SCOTUScast 2-11-16 featuring Mark F. Hearne II Mark F. Hearne February 11, 2016
On December 8, 2015, the Supreme Court heard oral argument in Harris v. Arizona Independent Redistricting Commission. In 2012, the Arizona Independent Redistricting Commission redrew the map for the state legislative districts based on the results of the 2010 census. Wesley Harris and other individual voters sued the Commission and alleged that the newly redrawn districts were underpopulated in Democratic-leaning districts and over-populated in Republican-leaning ones, and that the Commission had, therefore, violated the Equal Protection Clause of the Fourteenth Amendment. The Commission countered that the population deviations were the result of attempts to comply with the Voting Rights Act. A three-judge district court ruled in favor of the Commission.
There are two questions before the Supreme Court on appeal: (1) Whether the desire to gain partisan advantage for one political party justifies creating over-populated legislative districts that result in the devaluation of individual votes, violating the one-person, one-vote principle; and (2) whether the desire to obtain favorable preclearance review by the Justice Department permits the creation of legislative districts that deviate from the one-person, one-vote principle, and--even if creating unequal districts to obtain preclearance approval was once justified--whether this remains a legitimate justification after the Court’s decision in Shelby County v. Holder.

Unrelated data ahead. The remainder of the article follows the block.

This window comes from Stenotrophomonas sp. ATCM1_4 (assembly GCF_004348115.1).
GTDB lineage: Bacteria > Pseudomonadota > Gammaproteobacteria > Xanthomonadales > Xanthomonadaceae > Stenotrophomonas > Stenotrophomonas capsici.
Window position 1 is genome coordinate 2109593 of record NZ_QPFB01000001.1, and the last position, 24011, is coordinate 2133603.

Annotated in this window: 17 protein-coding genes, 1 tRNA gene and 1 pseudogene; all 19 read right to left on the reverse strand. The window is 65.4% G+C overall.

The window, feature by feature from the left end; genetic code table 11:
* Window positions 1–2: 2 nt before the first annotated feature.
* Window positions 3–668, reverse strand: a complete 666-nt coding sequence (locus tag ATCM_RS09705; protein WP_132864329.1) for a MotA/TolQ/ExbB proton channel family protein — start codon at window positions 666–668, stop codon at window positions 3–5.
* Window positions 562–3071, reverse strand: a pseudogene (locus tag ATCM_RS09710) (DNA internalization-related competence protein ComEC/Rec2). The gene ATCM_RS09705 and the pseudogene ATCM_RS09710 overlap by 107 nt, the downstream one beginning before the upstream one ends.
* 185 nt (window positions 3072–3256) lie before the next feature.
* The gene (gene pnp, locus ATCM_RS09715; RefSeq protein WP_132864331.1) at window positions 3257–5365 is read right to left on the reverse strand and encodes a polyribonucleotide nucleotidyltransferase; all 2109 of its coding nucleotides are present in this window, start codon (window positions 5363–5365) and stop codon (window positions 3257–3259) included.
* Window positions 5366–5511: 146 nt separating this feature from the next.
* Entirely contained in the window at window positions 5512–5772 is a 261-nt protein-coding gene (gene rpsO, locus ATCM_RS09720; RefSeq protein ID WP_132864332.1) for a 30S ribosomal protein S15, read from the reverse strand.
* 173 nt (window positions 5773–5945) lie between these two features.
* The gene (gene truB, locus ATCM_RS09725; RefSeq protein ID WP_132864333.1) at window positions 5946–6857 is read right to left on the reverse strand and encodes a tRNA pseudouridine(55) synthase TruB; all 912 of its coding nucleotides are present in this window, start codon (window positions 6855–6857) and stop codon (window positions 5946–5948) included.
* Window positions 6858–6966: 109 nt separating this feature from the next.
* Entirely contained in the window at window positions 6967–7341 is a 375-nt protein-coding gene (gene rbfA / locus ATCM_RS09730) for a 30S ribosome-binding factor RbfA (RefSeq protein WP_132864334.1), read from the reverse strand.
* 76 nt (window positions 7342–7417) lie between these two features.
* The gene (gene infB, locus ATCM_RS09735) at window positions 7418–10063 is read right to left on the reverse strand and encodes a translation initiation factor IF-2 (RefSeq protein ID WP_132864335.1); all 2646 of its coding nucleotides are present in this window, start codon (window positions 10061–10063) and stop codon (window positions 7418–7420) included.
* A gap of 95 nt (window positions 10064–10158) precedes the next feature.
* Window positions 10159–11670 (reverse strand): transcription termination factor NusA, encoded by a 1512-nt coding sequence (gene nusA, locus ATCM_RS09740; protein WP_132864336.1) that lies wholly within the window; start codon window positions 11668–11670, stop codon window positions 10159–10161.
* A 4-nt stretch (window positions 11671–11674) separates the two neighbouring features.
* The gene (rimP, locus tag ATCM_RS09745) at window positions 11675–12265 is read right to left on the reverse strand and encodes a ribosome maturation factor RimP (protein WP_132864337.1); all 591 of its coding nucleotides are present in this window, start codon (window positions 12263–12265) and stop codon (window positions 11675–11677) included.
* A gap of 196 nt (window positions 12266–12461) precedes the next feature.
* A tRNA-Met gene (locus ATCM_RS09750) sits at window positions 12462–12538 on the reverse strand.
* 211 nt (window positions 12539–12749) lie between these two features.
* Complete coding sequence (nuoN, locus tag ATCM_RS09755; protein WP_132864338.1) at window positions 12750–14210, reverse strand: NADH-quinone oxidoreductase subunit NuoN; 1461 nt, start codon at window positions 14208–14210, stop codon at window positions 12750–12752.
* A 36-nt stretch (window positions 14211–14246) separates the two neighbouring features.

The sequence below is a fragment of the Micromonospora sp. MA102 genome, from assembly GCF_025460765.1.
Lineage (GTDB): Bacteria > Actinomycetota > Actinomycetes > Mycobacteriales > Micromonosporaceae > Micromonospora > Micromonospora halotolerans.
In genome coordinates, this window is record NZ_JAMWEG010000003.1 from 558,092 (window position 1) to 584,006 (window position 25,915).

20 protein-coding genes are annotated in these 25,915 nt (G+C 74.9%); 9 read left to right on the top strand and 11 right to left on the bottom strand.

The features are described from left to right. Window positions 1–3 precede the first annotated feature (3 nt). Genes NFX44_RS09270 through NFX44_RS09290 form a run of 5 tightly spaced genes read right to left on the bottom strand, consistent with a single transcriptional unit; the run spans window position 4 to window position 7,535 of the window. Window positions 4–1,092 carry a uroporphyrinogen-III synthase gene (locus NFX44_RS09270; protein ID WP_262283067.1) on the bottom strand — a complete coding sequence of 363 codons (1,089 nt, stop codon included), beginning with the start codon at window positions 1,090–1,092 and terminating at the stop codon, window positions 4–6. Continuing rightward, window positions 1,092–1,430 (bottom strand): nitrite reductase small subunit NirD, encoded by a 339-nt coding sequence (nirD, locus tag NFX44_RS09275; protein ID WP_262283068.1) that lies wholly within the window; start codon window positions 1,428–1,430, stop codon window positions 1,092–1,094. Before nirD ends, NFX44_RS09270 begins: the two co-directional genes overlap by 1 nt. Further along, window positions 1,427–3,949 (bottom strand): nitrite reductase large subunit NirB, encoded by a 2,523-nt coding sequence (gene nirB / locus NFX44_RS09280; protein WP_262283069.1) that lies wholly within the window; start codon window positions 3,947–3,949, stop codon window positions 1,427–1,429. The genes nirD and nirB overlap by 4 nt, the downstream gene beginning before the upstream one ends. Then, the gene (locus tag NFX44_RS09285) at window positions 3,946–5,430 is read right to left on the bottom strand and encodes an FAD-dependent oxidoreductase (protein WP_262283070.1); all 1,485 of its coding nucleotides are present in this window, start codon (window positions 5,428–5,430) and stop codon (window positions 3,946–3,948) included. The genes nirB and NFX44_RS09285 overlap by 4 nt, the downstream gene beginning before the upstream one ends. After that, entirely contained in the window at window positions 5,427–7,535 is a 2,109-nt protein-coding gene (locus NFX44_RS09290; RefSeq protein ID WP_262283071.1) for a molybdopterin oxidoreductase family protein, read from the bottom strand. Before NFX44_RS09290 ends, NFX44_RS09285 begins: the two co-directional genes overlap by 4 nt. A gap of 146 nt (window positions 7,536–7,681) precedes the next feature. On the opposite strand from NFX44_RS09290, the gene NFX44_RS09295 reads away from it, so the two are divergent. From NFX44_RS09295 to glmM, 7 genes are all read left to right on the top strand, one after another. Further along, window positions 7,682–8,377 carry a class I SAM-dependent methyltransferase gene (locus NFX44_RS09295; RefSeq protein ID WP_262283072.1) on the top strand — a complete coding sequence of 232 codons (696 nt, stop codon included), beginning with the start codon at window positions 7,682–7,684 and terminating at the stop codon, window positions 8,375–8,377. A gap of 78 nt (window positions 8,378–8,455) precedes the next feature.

To discuss the case, we have Mark F. Hearne, II, who is Partner at Arent Fox LLP. SCOTUScast 2-11-16 featuring Joshua P. Thompson
Joshua P. Thompson February 11, 2016
On December 9, 2015, the Supreme Court heard oral argument in Fisher v. University of Texas at Austin. This is the second time the case has come before the high court.